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Christine Bersola-Babao shares the importance of exposing kids to arts and culture

Christine Bersola-Babao wants her kids to be well-rounded by exposing them to the arts from a young age.

BY MAUREEN MARIE BELMONTE

Twitter: @MissHappyWriter

FRESH SCOOPS

4/25/2014 7:11 AM
Christine Bersola-Babao shares the importance of exposing kids to arts and culture


042514-christine_main.jpgApart from instilling proper values in children, former Kapamilya broadcaster and mother Christine Bersola-Babao said she also believes that parents should make it a point to expose their children to the country's history and culture.

In an exclusive interview with Push.com.ph at the recently-concluded Breeze #SigeSabado event in Taguig, Christine even spun a borrowed quote from the late Botswanian statesman Seretse Khama.

"Di ba sabi nila 'A nation without culture and history is a nation without a soul.' Ganon rin sa tao. A person who does not acknowledge the importance of arts, culture, history, and literature is a person that exists only but not lives. Ganon 'yun. So I believe in that kaya maliit palang ine-expose na namin ang mga anak namin sa different forms of art," she explained.

Whether it's painting, sculpture, or dance, Christine said she makes it a point that she exposes their kids to the arts, which is why, according to her, her daughter Anya is currently taking up ballet classes.

Christine said she believes that the fact that her husband is huge art collector and an ardent supporter of local artists also played a huge part in their intent to nurture their children's interest for the arts. "'Yung mga grotesque pa 'yung mga art namin sa bahay, hindi natatakot 'yung mga bata kasi for them it's a different dimension. It's not something to be scared of," she narrated adding that, "So si Anya, she always wins sa mga Most Artistic kasi 'yung mga ginagawa niya sa school laging ine-enter ng mga teacher niya sa Best School Project. She can express herself well through arts, natutuwa naman ako."

Her son with husband Julius Babao, Nio, on the other hand, she fondly described to be someone "different" from Anya. "Hindi siya nasa artistic side. Nasa ano siya, rowdy, playful, typical boy side. Parang andaming energy, 'yung kailangan laging may takbuhang involved, gapang, akyat sa hagdan. Ginagawa niya ngang trampoline 'yung mga sofa namin eh," she shared.

Knowing that a perfect avenue for them to expose their kids to different cultures is through travels, Christine shared that she and Julius often bring their kids to their out-of-the-country trips and that "Whenever we travel, we make it a point that we go to a museum."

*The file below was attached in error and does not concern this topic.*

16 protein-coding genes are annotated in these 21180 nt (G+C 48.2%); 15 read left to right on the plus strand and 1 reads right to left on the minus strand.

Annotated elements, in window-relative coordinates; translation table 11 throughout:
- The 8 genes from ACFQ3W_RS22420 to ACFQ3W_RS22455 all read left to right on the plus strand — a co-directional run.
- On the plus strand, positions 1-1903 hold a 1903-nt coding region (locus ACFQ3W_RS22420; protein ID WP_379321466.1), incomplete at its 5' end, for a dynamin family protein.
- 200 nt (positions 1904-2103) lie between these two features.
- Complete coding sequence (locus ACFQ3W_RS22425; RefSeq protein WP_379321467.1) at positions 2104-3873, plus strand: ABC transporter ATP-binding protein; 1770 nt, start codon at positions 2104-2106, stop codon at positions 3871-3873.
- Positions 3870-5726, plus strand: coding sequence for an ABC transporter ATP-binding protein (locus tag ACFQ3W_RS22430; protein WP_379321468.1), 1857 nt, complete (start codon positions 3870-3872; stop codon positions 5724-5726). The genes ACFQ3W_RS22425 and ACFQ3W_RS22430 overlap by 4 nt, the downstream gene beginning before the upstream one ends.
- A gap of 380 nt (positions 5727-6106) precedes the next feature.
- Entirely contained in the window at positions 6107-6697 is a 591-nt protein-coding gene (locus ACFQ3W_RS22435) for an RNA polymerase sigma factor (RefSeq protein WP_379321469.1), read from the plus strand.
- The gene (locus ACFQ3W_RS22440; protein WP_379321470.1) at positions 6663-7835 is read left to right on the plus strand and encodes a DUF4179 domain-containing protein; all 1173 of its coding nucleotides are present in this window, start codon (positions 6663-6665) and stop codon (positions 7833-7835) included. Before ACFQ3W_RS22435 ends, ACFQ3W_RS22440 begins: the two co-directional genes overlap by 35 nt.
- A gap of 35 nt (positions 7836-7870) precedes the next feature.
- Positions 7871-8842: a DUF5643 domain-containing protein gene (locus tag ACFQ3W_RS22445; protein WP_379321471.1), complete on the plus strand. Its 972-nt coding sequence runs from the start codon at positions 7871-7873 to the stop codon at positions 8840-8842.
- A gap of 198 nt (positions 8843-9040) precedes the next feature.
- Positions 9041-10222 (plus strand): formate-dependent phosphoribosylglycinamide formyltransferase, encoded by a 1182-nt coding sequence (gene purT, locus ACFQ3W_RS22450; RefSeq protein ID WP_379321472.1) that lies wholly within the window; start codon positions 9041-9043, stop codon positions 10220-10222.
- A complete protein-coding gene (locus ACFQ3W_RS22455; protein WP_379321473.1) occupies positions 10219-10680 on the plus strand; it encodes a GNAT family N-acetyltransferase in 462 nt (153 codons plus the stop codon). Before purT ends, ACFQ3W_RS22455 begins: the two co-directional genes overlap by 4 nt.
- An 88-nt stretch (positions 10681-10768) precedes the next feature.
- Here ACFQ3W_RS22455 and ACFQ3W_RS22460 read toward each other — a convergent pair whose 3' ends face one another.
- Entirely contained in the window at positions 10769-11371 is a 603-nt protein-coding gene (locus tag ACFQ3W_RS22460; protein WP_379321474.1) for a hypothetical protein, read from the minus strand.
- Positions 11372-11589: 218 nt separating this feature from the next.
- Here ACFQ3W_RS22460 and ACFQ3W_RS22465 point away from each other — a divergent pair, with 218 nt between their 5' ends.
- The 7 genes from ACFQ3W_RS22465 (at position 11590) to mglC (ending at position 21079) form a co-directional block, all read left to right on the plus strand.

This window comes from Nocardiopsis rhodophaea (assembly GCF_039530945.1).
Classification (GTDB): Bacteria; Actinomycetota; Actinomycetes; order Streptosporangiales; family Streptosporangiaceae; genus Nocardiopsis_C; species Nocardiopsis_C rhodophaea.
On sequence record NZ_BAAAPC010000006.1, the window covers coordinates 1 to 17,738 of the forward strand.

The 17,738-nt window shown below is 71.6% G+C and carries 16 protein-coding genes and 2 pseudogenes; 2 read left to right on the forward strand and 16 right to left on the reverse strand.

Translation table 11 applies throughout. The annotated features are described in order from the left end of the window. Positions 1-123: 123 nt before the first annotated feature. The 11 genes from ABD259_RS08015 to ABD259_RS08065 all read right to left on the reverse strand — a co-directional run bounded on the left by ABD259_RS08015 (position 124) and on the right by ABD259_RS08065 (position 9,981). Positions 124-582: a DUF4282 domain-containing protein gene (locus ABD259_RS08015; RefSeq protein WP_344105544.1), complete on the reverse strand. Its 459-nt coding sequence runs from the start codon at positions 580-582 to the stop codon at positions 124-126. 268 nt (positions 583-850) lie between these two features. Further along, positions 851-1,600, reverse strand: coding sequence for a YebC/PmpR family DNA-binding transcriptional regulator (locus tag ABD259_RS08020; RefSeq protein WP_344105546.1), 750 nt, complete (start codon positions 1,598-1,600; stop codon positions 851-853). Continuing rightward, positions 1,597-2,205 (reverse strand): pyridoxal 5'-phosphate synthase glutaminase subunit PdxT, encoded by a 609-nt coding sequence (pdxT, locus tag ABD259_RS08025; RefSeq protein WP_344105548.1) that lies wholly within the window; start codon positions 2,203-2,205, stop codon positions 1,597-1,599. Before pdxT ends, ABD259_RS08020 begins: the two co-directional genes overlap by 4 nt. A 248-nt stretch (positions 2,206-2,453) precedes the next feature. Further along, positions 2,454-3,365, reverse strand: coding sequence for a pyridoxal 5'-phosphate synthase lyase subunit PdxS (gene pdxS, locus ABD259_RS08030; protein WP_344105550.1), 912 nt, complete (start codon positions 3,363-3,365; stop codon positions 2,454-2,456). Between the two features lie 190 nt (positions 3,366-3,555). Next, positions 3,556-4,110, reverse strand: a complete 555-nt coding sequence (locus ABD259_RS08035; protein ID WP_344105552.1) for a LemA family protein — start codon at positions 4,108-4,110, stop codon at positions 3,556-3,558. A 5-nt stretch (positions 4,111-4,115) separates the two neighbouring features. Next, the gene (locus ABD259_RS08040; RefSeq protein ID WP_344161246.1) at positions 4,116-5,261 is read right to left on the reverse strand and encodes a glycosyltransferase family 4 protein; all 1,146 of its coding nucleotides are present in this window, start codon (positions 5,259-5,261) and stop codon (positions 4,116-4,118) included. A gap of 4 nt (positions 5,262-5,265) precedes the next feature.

Most recently, Christine shared that they went to the National Museum with Anya and Nio. "I'm happy na last weekend nadala namin 'yung kids namin sa museum--sa National Museum--na ako napuntahan ko lang noong grade school ako," Christine related.


Visiting the museum with her kids, Christine said, was a wonderful experience especially since it was their first time and that they both enjoyed it in different ways.

"Sabi ng anak ko nung nakita niya ang Spoliarium, sabi niya, 'Mommy, mommy, mommy! I just saw that in art class and in books! It's here, it's here!' Eh di alam niya, natutuwa ako for her. Pero ang concern ni Nio, 'yung anak ko, gusto niyang rumolyo sa floor," she recalled smiling.

Rolling on the floor she said is one of her son's favorite past times and one that she openly approves of. "Kapag itong mga yaya laging na kapag nakikita ko sinasabi ko 'wag laging no. Kasi kami we're not 'no' parents eh, 'yes' parents kami eh. Go lang. 'Yung mga yaya, sa sobrang takot nila na masisi namin sila kapag may nangyari panay naman ang no. Kasi kaming mga parents we're accountable kapag may nangyari sa kanya, pero 'yung mga yaya they're so paranoid," Christine explained.

If she were to sum up her and her husband's parenting style, Christine can definitely guarantee that they are not what many consider as "helicopter parents" or those that constantly hover around their child. She claimed to be the type of mom who teaches their kids the basics on how to get by in life and just letting them learn things on their own along the way.

Among the things that she taught them was to "Be thankful, be prayerful, be respectful, 'wag pala utos, say thank you, look at them in the eye, say sorry, say paki and say please… I think maturuan mo lang nung mga 'yun ang anak mo I think 'yung core ng anak mo mabu-build mo na eh. You don't have to be there 24/7, you don't have to be a helicopter parent to be like that," she ended.